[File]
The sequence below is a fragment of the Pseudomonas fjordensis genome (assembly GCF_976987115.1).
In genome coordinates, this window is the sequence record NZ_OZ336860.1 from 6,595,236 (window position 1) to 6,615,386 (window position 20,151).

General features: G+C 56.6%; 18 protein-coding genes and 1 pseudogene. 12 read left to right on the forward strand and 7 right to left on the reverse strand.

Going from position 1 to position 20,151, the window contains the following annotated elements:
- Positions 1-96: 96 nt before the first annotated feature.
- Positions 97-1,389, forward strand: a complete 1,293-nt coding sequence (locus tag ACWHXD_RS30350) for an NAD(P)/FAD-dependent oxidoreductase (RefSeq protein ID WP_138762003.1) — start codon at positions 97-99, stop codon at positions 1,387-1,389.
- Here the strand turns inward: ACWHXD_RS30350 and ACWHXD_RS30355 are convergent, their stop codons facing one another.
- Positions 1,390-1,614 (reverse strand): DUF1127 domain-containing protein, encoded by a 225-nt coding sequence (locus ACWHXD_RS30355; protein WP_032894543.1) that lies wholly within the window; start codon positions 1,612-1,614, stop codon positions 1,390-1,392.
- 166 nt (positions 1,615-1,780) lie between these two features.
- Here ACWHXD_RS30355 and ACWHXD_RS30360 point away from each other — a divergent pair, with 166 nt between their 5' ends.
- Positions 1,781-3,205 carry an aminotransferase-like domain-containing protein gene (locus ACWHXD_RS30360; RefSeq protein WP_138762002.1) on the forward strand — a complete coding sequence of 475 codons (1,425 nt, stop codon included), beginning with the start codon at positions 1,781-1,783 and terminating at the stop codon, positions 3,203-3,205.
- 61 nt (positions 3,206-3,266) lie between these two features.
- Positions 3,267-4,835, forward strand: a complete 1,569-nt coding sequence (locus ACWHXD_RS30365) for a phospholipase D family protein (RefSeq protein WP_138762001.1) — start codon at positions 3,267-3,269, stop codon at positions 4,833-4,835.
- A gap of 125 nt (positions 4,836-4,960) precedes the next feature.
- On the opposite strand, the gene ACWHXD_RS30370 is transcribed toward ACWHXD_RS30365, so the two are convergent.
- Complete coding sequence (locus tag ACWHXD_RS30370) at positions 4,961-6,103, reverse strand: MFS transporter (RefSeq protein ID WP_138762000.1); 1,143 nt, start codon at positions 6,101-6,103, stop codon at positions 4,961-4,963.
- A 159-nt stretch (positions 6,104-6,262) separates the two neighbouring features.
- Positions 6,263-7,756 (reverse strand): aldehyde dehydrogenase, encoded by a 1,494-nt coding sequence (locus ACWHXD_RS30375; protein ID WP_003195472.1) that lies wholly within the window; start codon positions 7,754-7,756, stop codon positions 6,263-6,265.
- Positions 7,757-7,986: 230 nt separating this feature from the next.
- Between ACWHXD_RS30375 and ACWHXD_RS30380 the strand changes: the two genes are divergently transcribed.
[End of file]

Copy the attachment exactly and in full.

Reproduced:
The sequence below is a fragment of the Pseudomonas fjordensis genome (assembly GCF_976987115.1).
In genome coordinates, this window is the sequence record NZ_OZ336860.1 from 6,595,236 (window position 1) to 6,615,386 (window position 20,151).

General features: G+C 56.6%; 18 protein-coding genes and 1 pseudogene. 12 read left to right on the forward strand and 7 right to left on the reverse strand.

Going from position 1 to position 20,151, the window contains the following annotated elements:
- Positions 1-96: 96 nt before the first annotated feature.
- Positions 97-1,389, forward strand: a complete 1,293-nt coding sequence (locus tag ACWHXD_RS30350) for an NAD(P)/FAD-dependent oxidoreductase (RefSeq protein ID WP_138762003.1) — start codon at positions 97-99, stop codon at positions 1,387-1,389.
- Here the strand turns inward: ACWHXD_RS30350 and ACWHXD_RS30355 are convergent, their stop codons facing one another.
- Positions 1,390-1,614 (reverse strand): DUF1127 domain-containing protein, encoded by a 225-nt coding sequence (locus ACWHXD_RS30355; protein WP_032894543.1) that lies wholly within the window; start codon positions 1,612-1,614, stop codon positions 1,390-1,392.
- 166 nt (positions 1,615-1,780) lie between these two features.
- Here ACWHXD_RS30355 and ACWHXD_RS30360 point away from each other — a divergent pair, with 166 nt between their 5' ends.
- Positions 1,781-3,205 carry an aminotransferase-like domain-containing protein gene (locus ACWHXD_RS30360; RefSeq protein WP_138762002.1) on the forward strand — a complete coding sequence of 475 codons (1,425 nt, stop codon included), beginning with the start codon at positions 1,781-1,783 and terminating at the stop codon, positions 3,203-3,205.
- 61 nt (positions 3,206-3,266) lie between these two features.
- Positions 3,267-4,835, forward strand: a complete 1,569-nt coding sequence (locus ACWHXD_RS30365) for a phospholipase D family protein (RefSeq protein WP_138762001.1) — start codon at positions 3,267-3,269, stop codon at positions 4,833-4,835.
- A gap of 125 nt (positions 4,836-4,960) precedes the next feature.
- On the opposite strand, the gene ACWHXD_RS30370 is transcribed toward ACWHXD_RS30365, so the two are convergent.
- Complete coding sequence (locus tag ACWHXD_RS30370) at positions 4,961-6,103, reverse strand: MFS transporter (RefSeq protein ID WP_138762000.1); 1,143 nt, start codon at positions 6,101-6,103, stop codon at positions 4,961-4,963.
- A 159-nt stretch (positions 6,104-6,262) separates the two neighbouring features.
- Positions 6,263-7,756 (reverse strand): aldehyde dehydrogenase, encoded by a 1,494-nt coding sequence (locus ACWHXD_RS30375; protein ID WP_003195472.1) that lies wholly within the window; start codon positions 7,754-7,756, stop codon positions 6,263-6,265.
- Positions 7,757-7,986: 230 nt separating this feature from the next.
- Between ACWHXD_RS30375 and ACWHXD_RS30380 the strand changes: the two genes are divergently transcribed.